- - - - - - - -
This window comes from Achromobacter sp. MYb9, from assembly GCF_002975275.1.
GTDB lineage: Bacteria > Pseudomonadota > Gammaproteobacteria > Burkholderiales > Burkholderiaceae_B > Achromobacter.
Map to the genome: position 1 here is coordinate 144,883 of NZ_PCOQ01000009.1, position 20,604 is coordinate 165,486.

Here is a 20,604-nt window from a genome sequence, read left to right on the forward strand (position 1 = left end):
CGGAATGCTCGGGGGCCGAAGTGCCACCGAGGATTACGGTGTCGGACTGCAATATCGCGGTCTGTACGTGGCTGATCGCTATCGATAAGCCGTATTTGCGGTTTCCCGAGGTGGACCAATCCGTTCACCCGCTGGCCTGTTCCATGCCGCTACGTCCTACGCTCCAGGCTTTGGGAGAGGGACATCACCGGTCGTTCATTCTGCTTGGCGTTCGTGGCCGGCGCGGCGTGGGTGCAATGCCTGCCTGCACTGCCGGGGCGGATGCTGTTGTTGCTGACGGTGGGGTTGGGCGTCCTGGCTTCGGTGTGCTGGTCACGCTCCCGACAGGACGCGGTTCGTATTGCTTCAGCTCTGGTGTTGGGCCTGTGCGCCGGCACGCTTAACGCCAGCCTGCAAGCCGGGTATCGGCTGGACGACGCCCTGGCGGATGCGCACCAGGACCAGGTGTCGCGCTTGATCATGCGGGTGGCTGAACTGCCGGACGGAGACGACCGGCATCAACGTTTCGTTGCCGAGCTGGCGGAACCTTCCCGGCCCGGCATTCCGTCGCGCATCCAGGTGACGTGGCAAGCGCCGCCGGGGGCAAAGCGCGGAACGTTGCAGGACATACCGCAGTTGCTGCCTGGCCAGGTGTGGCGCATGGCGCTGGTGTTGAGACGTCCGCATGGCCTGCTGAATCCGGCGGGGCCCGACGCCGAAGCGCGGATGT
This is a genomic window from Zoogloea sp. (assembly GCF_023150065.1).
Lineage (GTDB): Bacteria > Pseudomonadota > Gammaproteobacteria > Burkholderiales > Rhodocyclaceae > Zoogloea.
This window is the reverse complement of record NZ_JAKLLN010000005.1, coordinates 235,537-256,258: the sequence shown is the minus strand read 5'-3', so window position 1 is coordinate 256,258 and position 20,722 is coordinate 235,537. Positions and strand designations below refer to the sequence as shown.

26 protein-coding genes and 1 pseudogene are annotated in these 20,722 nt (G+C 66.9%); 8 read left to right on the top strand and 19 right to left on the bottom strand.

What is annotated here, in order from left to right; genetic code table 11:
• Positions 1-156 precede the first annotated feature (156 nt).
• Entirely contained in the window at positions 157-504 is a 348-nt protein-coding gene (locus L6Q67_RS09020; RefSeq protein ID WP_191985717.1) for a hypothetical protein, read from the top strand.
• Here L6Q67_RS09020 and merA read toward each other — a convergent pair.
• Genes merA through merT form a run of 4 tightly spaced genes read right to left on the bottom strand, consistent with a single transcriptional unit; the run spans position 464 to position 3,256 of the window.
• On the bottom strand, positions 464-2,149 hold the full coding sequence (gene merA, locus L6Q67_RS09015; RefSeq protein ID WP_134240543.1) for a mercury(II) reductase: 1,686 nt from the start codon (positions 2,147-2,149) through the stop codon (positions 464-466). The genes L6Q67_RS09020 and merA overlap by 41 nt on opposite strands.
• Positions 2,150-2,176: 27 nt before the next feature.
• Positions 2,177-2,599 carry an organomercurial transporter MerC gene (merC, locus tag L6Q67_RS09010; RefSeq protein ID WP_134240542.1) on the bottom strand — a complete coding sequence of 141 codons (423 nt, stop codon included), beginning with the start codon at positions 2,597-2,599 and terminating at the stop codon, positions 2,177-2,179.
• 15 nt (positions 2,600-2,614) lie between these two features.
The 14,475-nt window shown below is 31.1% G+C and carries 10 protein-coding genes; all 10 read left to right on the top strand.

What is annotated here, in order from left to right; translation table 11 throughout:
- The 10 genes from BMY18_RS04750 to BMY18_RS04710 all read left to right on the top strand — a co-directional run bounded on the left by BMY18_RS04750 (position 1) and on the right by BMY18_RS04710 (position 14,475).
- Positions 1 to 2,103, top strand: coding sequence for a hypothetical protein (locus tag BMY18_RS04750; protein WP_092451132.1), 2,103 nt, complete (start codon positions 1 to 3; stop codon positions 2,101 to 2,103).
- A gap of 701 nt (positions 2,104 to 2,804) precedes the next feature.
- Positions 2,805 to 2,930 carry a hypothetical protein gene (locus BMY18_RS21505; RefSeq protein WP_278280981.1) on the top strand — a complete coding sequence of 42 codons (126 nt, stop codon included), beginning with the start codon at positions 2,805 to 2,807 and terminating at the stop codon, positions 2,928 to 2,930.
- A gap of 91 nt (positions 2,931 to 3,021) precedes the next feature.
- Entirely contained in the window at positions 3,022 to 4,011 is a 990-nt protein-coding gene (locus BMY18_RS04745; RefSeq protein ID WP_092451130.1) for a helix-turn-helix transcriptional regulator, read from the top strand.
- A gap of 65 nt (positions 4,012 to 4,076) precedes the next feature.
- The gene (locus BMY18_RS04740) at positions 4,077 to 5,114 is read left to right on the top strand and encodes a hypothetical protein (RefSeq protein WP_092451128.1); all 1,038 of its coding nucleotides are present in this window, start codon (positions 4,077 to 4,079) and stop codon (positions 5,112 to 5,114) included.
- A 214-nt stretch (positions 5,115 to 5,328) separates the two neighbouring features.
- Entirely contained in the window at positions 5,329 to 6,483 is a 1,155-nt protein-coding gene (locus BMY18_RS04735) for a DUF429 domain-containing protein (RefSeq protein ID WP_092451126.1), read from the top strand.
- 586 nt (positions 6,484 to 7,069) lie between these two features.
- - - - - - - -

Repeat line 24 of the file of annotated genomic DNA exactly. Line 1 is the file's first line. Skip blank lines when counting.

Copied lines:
- Positions 2,805 to 2,930 carry a hypothetical protein gene (locus BMY18_RS21505; RefSeq protein WP_278280981.1) on the top strand — a complete coding sequence of 42 codons (126 nt, stop codon included), beginning with the start codon at positions 2,805 to 2,807 and terminating at the stop codon, positions 2,928 to 2,930.